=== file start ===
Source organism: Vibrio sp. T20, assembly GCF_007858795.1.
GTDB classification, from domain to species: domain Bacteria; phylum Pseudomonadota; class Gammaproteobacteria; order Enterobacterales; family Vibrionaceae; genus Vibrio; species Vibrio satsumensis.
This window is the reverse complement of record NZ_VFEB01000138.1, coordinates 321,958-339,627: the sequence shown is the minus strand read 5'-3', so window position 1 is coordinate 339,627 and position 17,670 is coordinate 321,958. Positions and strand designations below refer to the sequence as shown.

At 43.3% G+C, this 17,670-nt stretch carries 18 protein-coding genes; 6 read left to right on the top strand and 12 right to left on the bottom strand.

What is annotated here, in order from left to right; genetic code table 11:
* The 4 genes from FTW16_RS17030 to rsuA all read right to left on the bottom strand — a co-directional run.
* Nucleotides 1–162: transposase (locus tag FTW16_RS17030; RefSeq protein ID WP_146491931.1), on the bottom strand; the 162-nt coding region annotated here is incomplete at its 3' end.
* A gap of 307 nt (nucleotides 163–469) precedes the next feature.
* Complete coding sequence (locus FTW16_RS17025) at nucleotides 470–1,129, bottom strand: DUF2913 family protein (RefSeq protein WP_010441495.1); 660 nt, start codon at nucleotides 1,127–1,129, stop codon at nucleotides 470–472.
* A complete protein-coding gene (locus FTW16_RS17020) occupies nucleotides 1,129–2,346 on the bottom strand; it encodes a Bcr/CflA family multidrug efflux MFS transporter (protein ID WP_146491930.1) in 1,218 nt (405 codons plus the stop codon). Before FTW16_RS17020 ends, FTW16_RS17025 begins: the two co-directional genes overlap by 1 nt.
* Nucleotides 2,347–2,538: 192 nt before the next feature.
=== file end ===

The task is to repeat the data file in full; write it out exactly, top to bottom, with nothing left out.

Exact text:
Source organism: Vibrio sp. T20, assembly GCF_007858795.1.
GTDB classification, from domain to species: domain Bacteria; phylum Pseudomonadota; class Gammaproteobacteria; order Enterobacterales; family Vibrionaceae; genus Vibrio; species Vibrio satsumensis.
This window is the reverse complement of record NZ_VFEB01000138.1, coordinates 321,958-339,627: the sequence shown is the minus strand read 5'-3', so window position 1 is coordinate 339,627 and position 17,670 is coordinate 321,958. Positions and strand designations below refer to the sequence as shown.

At 43.3% G+C, this 17,670-nt stretch carries 18 protein-coding genes; 6 read left to right on the top strand and 12 right to left on the bottom strand.

What is annotated here, in order from left to right; genetic code table 11:
* The 4 genes from FTW16_RS17030 to rsuA all read right to left on the bottom strand — a co-directional run.
* Nucleotides 1–162: transposase (locus tag FTW16_RS17030; RefSeq protein ID WP_146491931.1), on the bottom strand; the 162-nt coding region annotated here is incomplete at its 3' end.
* A gap of 307 nt (nucleotides 163–469) precedes the next feature.
* Complete coding sequence (locus FTW16_RS17025) at nucleotides 470–1,129, bottom strand: DUF2913 family protein (RefSeq protein WP_010441495.1); 660 nt, start codon at nucleotides 1,127–1,129, stop codon at nucleotides 470–472.
* A complete protein-coding gene (locus FTW16_RS17020) occupies nucleotides 1,129–2,346 on the bottom strand; it encodes a Bcr/CflA family multidrug efflux MFS transporter (protein ID WP_146491930.1) in 1,218 nt (405 codons plus the stop codon). Before FTW16_RS17020 ends, FTW16_RS17025 begins: the two co-directional genes overlap by 1 nt.
* Nucleotides 2,347–2,538: 192 nt before the next feature.